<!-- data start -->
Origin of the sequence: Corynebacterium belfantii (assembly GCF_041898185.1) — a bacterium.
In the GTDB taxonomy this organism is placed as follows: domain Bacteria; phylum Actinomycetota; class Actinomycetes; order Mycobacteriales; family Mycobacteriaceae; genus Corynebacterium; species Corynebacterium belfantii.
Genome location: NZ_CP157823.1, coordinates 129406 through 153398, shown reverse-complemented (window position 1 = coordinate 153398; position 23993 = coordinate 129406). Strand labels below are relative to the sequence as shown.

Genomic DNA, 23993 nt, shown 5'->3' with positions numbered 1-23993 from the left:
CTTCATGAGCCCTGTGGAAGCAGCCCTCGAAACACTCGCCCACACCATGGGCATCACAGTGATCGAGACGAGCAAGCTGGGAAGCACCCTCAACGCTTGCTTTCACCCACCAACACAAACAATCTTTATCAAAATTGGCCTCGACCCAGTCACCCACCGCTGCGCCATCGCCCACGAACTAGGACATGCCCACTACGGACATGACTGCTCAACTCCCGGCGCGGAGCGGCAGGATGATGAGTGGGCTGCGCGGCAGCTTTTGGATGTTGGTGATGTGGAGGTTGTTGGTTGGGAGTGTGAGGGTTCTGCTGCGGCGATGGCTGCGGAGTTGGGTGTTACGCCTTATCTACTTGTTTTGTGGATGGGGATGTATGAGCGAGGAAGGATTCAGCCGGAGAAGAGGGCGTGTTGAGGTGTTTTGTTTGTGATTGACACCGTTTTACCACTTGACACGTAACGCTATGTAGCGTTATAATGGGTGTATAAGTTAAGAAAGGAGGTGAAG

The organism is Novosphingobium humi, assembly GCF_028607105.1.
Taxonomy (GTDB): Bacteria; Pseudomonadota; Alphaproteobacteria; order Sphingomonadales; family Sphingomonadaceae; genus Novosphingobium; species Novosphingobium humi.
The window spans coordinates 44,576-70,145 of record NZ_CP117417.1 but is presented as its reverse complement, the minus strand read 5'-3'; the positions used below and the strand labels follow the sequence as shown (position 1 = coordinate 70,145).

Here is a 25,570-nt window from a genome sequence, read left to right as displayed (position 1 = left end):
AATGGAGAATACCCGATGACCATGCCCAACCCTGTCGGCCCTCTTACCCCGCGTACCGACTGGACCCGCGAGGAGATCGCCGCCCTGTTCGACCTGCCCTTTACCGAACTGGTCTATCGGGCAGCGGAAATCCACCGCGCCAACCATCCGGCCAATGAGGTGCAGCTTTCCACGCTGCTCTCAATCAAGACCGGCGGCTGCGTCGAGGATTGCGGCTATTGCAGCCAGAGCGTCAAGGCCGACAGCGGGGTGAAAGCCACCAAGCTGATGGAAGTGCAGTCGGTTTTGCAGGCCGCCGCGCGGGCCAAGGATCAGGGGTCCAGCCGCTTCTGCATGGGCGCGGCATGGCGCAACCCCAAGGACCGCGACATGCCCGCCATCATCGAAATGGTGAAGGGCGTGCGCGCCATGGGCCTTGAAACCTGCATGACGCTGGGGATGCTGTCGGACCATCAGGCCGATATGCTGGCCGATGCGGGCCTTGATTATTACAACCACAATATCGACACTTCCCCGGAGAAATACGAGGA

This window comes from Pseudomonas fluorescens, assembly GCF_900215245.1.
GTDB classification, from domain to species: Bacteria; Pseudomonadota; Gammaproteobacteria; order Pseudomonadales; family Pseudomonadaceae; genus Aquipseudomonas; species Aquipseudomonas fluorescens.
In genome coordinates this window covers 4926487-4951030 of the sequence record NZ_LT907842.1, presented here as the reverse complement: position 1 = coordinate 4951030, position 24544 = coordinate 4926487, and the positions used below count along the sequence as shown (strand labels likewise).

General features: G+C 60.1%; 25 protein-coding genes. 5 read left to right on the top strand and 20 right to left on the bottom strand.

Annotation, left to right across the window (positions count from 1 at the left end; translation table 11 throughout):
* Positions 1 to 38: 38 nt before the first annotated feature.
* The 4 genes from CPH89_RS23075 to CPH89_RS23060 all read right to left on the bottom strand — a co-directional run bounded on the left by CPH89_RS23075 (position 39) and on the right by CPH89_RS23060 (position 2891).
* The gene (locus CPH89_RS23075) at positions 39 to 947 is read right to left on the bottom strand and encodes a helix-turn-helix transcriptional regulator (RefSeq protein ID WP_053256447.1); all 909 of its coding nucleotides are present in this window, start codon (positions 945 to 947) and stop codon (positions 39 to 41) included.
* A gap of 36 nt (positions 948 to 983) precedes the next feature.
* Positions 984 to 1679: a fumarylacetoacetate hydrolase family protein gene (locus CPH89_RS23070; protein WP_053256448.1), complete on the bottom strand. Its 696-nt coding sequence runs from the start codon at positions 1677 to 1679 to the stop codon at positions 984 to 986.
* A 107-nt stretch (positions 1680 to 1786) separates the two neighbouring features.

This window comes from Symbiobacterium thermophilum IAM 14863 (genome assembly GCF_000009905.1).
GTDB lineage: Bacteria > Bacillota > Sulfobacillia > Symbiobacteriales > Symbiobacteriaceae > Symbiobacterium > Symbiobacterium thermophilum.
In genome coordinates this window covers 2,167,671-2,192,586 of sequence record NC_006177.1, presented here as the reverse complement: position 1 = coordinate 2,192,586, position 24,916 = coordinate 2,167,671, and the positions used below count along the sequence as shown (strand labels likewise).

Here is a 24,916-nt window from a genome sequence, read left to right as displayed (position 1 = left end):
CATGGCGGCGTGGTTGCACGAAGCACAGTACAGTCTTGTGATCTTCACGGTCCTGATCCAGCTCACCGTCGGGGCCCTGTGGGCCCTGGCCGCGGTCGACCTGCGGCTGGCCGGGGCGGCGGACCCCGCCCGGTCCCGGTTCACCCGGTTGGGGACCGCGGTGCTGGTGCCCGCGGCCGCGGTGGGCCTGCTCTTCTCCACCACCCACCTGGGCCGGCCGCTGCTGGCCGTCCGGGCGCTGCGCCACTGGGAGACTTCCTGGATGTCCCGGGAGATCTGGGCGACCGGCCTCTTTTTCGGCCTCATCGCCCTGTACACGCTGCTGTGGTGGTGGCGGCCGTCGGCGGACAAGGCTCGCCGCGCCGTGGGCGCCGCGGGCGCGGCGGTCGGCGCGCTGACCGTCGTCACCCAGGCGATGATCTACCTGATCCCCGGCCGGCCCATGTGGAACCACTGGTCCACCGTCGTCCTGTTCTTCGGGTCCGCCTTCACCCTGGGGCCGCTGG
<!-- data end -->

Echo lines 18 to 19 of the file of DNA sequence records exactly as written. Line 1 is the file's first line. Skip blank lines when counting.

* The gene (locus CPH89_RS23075) at positions 39 to 947 is read right to left on the bottom strand and encodes a helix-turn-helix transcriptional regulator (RefSeq protein ID WP_053256447.1); all 909 of its coding nucleotides are present in this window, start codon (positions 945 to 947) and stop codon (positions 39 to 41) included.
* A gap of 36 nt (positions 948 to 983) precedes the next feature.